By Emily Bary
Walt Disney World Resort via Getty Images
Big Tech made corporate finances during the COVID-19 pandemic look a bit better, but we are still headed for the worst earnings season in more than a decade as the Walt Disney Co. prepares to discuss its financial performance.
Apple Inc. /zigman2/quotes/202934861/composite AAPL +1.03% , Amazon.com Inc. /zigman2/quotes/210331248/composite AMZN +0.66% , Alphabet Inc. /zigman2/quotes/202490156/composite GOOGL +0.96% /zigman2/quotes/205453964/composite GOOG +0.92% and Facebook Inc. /zigman2/quotes/205064656/composite FB +0.20% all reported earnings Thursday afternoon and generated a combined $28.6 billion in profits in the calendar’s second quarter, squashing expectations of $19.1 billion for the quartet. Apple, Amazon and Facebook all shot to record highs yet again in response to their report.
For more: Pandemic? Antitrust? No worries for Big Tech, which racked up $200 billion in sales anyway
Earnings beats of that magnitude put the S&P 500 /zigman2/quotes/210599714/realtime SPX +0.30% on track for a somewhat more respectable profit performance. Corporate profits are now expected to have fallen 35.8% in the second quarter, taking into account already-reported numbers and estimates for the rest. That would mark the worst earnings performance since the second quarter of 2009, but just a week ago, analysts were projecting a 42.4% drop in profits, which would’ve been the worst showing since the fourth quarter of 2008.
More than 70% of S&P 500 companies reported results through Thursday afternoon, and those companies delivered an earnings beat of 22.9% in aggregate, according to Credit Suisse Chief U.S. Equity Strategist Jonathan Golub. The beat rate was “only” 13.8% before the Thursday reports came in, showing the outsize impact of Big Tech on profits for the index.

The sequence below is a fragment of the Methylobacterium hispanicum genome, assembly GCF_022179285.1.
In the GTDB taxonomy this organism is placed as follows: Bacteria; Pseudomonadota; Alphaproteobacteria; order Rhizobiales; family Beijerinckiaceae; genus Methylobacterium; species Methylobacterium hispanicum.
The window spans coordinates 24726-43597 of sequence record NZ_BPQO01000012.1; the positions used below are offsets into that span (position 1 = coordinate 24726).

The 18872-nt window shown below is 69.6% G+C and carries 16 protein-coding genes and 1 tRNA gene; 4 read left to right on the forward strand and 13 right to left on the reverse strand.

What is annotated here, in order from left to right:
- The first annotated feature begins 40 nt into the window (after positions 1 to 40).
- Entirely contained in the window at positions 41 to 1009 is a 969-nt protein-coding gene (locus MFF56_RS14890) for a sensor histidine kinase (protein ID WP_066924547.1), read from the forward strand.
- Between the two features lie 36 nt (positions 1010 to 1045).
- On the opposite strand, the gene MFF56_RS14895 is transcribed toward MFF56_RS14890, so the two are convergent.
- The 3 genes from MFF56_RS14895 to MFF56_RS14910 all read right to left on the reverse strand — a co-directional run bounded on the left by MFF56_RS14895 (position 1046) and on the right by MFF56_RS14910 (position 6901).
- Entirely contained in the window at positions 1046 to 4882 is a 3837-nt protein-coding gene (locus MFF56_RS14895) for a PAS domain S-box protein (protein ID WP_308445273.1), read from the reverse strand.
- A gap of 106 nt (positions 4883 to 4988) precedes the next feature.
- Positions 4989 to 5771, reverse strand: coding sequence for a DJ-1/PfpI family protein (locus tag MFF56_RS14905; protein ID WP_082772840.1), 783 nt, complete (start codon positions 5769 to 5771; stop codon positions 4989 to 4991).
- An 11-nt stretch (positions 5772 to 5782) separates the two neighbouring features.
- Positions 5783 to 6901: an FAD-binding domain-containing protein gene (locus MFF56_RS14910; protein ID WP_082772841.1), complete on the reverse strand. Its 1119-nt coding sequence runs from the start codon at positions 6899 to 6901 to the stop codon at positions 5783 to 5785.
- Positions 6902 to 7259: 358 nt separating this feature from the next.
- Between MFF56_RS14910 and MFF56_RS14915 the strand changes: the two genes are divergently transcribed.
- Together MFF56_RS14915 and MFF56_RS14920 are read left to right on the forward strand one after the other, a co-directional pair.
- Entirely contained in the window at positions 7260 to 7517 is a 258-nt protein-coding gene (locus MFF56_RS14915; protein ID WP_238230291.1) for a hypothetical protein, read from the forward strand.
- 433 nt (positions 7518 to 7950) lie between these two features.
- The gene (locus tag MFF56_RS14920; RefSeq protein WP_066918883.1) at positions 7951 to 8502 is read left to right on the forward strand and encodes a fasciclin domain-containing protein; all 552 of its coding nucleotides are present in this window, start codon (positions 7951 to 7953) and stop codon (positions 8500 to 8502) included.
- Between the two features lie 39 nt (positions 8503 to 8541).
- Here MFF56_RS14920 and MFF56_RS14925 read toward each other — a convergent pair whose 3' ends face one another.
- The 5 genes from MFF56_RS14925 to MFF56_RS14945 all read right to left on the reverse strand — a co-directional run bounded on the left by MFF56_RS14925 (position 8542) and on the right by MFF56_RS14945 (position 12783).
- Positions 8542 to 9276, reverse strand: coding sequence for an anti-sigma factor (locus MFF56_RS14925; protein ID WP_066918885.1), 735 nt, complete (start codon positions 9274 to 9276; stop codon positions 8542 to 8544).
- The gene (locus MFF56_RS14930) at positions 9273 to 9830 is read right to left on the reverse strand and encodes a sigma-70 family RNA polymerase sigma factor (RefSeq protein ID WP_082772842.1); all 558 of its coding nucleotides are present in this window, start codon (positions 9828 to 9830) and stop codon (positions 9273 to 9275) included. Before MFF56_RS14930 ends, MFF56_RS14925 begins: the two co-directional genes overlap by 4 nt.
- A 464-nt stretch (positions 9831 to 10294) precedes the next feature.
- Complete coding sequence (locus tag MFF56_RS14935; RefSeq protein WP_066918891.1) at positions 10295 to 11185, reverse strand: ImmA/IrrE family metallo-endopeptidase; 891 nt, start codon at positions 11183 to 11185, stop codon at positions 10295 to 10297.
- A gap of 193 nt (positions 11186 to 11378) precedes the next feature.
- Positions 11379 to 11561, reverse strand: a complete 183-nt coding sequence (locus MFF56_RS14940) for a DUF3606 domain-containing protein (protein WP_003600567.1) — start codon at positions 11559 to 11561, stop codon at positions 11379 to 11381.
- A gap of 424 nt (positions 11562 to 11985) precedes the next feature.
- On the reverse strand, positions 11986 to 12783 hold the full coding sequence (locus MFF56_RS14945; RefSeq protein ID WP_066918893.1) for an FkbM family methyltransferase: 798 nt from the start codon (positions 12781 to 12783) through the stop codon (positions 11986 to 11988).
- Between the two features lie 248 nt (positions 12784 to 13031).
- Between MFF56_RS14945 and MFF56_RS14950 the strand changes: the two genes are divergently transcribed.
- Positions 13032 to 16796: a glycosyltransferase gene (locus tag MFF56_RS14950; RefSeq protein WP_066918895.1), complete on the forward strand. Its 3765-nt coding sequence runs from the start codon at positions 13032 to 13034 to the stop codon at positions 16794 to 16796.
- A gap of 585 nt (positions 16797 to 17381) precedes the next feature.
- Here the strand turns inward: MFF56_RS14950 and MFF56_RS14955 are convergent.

Though aggregate earnings have come in better than expected, the stock-market reaction has been fairly restrained. Companies that topped both earnings and revenue expectations this season saw their stocks outperform the market by 1.5%, compared with an historical average of 1.6%, Golub wrote. Companies missing on both metrics have seen their stocks lag by 1.8% versus a typical underperformance of 3.1%.
See also: How Apple’s stock split will change the pecking order in the Dow
The week ahead brings another packed slate of earnings, with 130 members of the S&P 500 set to report and one member of the Dow Jones Industrial Average /zigman2/quotes/210598065/realtime DJIA +0.20% : Disney /zigman2/quotes/203410047/composite DIS -0.64% , which faces some of the toughest challenges of the pandemic. Other highlights include Beyond Meat Inc. /zigman2/quotes/211617595/composite BYND -1.77% , Uber Technologies Inc. /zigman2/quotes/211348248/composite UBER -0.60% and Roku Inc. /zigman2/quotes/205087179/composite ROKU -4.80% .
Living the stream
Netflix Inc. /zigman2/quotes/202353025/composite NFLX +0.52% proved that the pandemic has been a boon for online video, but for fellow streaming players Disney and Roku, the story is more complicated. Their reports this week will show whether a growing tilt toward streaming media as people stay at home can help outweigh some of the more negative economic impacts of the crisis.
The Disney+ service promises to be one of the rare bright spots in Disney’s Tuesday afternoon report, given challenges across the business due to park closures, film delays, sports cancellations and a weak advertising market. From a revenue perspective, Disney+ is still a small piece of the sprawling media empire, but the service launched the filmed version of “Hamilton,” one of the summer’s biggest hits, and will look to leverage that momentum even after the “Hamilton” boom is over, given a weak outlook for its more traditional media businesses.
For more: Disney+ may be the only plus for Disney during pandem ic
Roku, which sells streaming devices and other technologies that allow people to watch over-the-top content on their TV sets and offers its own free streaming service, will detail some of the best and worst trends in video Wednesday afternoon. On one hand, the company benefits when people sign up for new streaming services through its platform, but it also generates revenue from advertising, which has taken a hit during the pandemic.
Wedbush analyst Michael Pachter said that investors could “expect a dip” in the near term, followed by an acceleration once the economy improves and Roku can better leverage a growing audience.